Browsing History and Archaeology by Subjects
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Chester under siege: An old city under fire from a new technologyThe siege of Chester was a key example of the conflict that wracked the kingdom during the English Civil Wars. Early on the in the conflict, Chester was a significant location; it was a major port, considered strategically key to Ireland, Wales and the North. Both sides attempted to recruit it to their side of the conflict, in the end the Royalists were successful and it took a long time for the Parliamentarians to finally take the city. During a particularly intense siege, Chester was bombared by the relatively new, more efficient pieces of artillery. During this conflict, not only were solid cannon shots fired into the walls, but also at the City itself along with mortars firing shells called 'Grenadoes.' By the end of the fighting Chester's place in society was somewhat lower, the city's silver plate had been used up, its populace reduced and starved, becomming vulnerable to society' other great foe - disease.
Chester's role in the Civil WarThis article discusses the role Chester played in the English Civil War. Chester was a key royalist centre and a focul point for the royalist cause in much of north Wales and the northern Marches. Chester remained royalist until February 1646 and reasons for this are discussed.
Chester, Cavaliers and CannonsThis presentation looked at Chester’s role in the Civil War, the day-to-day activities of the siege of Chester, and the actions of the troops and commanders, supported by one of the key weapons of the time: artillery. Starting with an overview of the Civil War and its three parts, this lecture went on to look at 17th century siege warfare and its part in the civil war. It then drew out Chester’s place in the economy and the political landscape of the time, as well as the state of its defences. The presentation outlined the key figures in the siege of Chester, and broke down the siege into 4 key phases. Finally the presentation concluded with drawing the siege back to some of the original research on siege warfare and seeing how applicable they are in this case study.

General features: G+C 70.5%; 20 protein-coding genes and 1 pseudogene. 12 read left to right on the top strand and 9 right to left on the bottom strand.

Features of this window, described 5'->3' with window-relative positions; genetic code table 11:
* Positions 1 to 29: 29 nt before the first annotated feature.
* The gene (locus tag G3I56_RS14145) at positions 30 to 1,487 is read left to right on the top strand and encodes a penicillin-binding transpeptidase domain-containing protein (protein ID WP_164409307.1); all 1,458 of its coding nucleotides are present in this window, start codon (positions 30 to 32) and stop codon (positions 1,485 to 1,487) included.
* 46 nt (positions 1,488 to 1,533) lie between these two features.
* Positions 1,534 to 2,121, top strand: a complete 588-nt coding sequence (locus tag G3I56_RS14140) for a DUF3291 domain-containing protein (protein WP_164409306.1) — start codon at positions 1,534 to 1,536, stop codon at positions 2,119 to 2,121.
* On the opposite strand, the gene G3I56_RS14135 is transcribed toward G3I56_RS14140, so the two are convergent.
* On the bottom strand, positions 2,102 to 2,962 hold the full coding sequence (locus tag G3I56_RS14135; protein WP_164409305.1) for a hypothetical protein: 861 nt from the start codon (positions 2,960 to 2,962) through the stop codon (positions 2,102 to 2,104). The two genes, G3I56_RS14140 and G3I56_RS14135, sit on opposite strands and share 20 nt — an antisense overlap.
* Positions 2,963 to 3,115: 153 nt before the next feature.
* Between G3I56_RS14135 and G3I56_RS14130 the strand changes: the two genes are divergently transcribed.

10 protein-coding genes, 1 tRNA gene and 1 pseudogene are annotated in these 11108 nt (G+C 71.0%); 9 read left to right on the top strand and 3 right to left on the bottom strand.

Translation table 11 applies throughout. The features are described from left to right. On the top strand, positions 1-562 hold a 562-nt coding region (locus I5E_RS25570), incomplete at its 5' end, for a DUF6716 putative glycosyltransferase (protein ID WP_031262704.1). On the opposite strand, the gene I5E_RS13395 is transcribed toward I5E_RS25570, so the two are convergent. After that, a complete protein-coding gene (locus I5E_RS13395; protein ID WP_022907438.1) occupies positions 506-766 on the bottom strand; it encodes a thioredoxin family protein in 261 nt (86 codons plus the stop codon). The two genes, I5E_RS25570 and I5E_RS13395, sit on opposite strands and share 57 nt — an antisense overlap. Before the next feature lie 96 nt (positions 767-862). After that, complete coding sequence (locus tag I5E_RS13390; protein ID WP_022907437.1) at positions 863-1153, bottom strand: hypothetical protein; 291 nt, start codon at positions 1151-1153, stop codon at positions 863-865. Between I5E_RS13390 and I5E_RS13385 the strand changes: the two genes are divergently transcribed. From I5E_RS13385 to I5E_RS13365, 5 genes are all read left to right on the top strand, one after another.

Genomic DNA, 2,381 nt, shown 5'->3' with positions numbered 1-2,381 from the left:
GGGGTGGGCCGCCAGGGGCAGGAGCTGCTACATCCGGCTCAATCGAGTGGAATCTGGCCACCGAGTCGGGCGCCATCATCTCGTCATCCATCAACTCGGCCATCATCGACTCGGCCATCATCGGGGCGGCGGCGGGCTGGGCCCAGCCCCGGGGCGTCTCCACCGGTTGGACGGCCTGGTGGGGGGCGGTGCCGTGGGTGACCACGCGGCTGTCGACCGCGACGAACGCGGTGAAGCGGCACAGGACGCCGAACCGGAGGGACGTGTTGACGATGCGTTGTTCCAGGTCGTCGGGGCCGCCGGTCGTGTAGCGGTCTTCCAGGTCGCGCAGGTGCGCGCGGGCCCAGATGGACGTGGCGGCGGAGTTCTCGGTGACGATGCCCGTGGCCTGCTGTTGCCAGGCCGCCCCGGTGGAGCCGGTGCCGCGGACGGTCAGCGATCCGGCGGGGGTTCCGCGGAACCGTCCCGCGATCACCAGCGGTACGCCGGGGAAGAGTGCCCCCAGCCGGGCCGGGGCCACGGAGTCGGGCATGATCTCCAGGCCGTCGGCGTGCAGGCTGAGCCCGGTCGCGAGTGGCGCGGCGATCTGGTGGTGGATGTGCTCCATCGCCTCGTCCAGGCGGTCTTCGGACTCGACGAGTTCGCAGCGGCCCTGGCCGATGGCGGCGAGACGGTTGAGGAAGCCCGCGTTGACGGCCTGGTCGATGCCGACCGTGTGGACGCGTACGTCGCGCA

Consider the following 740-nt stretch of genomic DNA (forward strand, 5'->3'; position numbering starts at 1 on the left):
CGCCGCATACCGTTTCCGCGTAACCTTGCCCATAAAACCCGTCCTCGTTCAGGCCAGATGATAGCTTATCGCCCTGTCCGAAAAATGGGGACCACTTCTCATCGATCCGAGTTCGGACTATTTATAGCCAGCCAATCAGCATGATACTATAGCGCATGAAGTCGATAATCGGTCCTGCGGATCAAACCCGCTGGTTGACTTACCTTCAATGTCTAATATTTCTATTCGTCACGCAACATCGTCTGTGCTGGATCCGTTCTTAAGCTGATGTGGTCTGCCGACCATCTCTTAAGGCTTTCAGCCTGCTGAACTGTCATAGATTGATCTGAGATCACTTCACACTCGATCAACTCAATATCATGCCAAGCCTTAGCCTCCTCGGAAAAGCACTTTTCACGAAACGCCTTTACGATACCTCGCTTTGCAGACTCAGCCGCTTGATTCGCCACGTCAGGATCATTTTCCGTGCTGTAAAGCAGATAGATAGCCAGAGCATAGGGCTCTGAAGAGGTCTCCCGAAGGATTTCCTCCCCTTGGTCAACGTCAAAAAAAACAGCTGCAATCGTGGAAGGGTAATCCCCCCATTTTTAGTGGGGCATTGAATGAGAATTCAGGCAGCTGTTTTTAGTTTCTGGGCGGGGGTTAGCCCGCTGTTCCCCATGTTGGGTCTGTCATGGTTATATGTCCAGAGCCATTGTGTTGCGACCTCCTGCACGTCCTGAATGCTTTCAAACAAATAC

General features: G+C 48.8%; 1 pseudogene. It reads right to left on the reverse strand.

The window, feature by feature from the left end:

Philanthropy and the children of the streets: the Chester Ragged School Society, 1851-1870This book chapter discusses the Chester Ragged School Society which was founded in 1851 to instruct poor children, especially those who had no other means of obtaining an education. The contribution this movement made to the education and welfare of street children within the context of philanthropic endeavour in mid-Victorian England is discussed.